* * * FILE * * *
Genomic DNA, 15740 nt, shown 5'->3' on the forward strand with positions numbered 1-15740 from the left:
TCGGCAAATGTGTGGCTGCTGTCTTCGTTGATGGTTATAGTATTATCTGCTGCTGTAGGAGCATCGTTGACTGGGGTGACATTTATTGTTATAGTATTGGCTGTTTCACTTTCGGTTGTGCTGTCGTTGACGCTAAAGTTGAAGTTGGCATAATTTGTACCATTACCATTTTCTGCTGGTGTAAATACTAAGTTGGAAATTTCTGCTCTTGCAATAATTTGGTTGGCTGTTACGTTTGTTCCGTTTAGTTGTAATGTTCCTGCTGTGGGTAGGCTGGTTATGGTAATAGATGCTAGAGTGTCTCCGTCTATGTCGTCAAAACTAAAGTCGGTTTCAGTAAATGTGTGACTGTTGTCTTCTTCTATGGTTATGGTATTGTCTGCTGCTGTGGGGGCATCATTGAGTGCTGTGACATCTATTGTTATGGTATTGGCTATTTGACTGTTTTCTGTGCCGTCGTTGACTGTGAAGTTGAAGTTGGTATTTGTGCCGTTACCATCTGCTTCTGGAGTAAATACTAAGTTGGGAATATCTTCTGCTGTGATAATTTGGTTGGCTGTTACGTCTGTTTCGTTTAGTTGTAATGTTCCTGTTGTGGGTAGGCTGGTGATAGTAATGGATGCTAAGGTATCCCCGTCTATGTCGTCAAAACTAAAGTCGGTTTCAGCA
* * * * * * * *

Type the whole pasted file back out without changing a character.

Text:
Genomic DNA, 15740 nt, shown 5'->3' on the forward strand with positions numbered 1-15740 from the left:
TCGGCAAATGTGTGGCTGCTGTCTTCGTTGATGGTTATAGTATTATCTGCTGCTGTAGGAGCATCGTTGACTGGGGTGACATTTATTGTTATAGTATTGGCTGTTTCACTTTCGGTTGTGCTGTCGTTGACGCTAAAGTTGAAGTTGGCATAATTTGTACCATTACCATTTTCTGCTGGTGTAAATACTAAGTTGGAAATTTCTGCTCTTGCAATAATTTGGTTGGCTGTTACGTTTGTTCCGTTTAGTTGTAATGTTCCTGCTGTGGGTAGGCTGGTTATGGTAATAGATGCTAGAGTGTCTCCGTCTATGTCGTCAAAACTAAAGTCGGTTTCAGTAAATGTGTGACTGTTGTCTTCTTCTATGGTTATGGTATTGTCTGCTGCTGTGGGGGCATCATTGAGTGCTGTGACATCTATTGTTATGGTATTGGCTATTTGACTGTTTTCTGTGCCGTCGTTGACTGTGAAGTTGAAGTTGGTATTTGTGCCGTTACCATCTGCTTCTGGAGTAAATACTAAGTTGGGAATATCTTCTGCTGTGATAATTTGGTTGGCTGTTACGTCTGTTTCGTTTAGTTGTAATGTTCCTGTTGTGGGTAGGCTGGTGATAGTAATGGATGCTAAGGTATCCCCGTCTATGTCGTCAAAACTAAAGTCGGTTTCAGCA